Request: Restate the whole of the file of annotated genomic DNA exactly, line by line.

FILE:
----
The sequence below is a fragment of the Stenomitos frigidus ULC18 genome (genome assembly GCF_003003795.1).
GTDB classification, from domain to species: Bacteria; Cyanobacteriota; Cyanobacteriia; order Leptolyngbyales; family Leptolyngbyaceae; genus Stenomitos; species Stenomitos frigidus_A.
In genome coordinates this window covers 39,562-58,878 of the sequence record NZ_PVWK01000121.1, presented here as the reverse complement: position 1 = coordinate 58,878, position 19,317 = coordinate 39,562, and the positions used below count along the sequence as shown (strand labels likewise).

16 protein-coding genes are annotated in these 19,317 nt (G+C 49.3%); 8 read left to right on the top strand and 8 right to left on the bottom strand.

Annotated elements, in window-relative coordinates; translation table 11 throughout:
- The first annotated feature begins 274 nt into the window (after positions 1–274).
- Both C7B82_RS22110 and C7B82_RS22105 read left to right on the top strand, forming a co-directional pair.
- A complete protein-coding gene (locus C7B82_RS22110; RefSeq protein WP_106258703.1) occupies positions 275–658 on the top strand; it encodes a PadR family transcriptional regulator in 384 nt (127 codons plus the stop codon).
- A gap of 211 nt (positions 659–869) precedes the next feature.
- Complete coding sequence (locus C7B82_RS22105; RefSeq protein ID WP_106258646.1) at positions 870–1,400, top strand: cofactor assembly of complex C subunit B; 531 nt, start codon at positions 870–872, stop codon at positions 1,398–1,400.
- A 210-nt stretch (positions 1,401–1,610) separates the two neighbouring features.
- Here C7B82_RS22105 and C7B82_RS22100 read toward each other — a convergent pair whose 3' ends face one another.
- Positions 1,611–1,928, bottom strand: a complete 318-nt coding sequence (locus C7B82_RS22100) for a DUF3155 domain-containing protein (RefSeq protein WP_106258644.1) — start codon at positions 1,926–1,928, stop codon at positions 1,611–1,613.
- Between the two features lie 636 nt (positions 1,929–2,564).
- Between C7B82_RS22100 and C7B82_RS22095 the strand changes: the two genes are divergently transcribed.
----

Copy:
The sequence below is a fragment of the Stenomitos frigidus ULC18 genome (genome assembly GCF_003003795.1).
GTDB classification, from domain to species: Bacteria; Cyanobacteriota; Cyanobacteriia; order Leptolyngbyales; family Leptolyngbyaceae; genus Stenomitos; species Stenomitos frigidus_A.
In genome coordinates this window covers 39,562-58,878 of the sequence record NZ_PVWK01000121.1, presented here as the reverse complement: position 1 = coordinate 58,878, position 19,317 = coordinate 39,562, and the positions used below count along the sequence as shown (strand labels likewise).

16 protein-coding genes are annotated in these 19,317 nt (G+C 49.3%); 8 read left to right on the top strand and 8 right to left on the bottom strand.

Annotated elements, in window-relative coordinates; translation table 11 throughout:
- The first annotated feature begins 274 nt into the window (after positions 1–274).
- Both C7B82_RS22110 and C7B82_RS22105 read left to right on the top strand, forming a co-directional pair.
- A complete protein-coding gene (locus C7B82_RS22110; RefSeq protein WP_106258703.1) occupies positions 275–658 on the top strand; it encodes a PadR family transcriptional regulator in 384 nt (127 codons plus the stop codon).
- A gap of 211 nt (positions 659–869) precedes the next feature.
- Complete coding sequence (locus C7B82_RS22105; RefSeq protein ID WP_106258646.1) at positions 870–1,400, top strand: cofactor assembly of complex C subunit B; 531 nt, start codon at positions 870–872, stop codon at positions 1,398–1,400.
- A 210-nt stretch (positions 1,401–1,610) separates the two neighbouring features.
- Here C7B82_RS22105 and C7B82_RS22100 read toward each other — a convergent pair whose 3' ends face one another.
- Positions 1,611–1,928, bottom strand: a complete 318-nt coding sequence (locus C7B82_RS22100) for a DUF3155 domain-containing protein (RefSeq protein WP_106258644.1) — start codon at positions 1,926–1,928, stop codon at positions 1,611–1,613.
- Between the two features lie 636 nt (positions 1,929–2,564).
- Between C7B82_RS22100 and C7B82_RS22095 the strand changes: the two genes are divergently transcribed.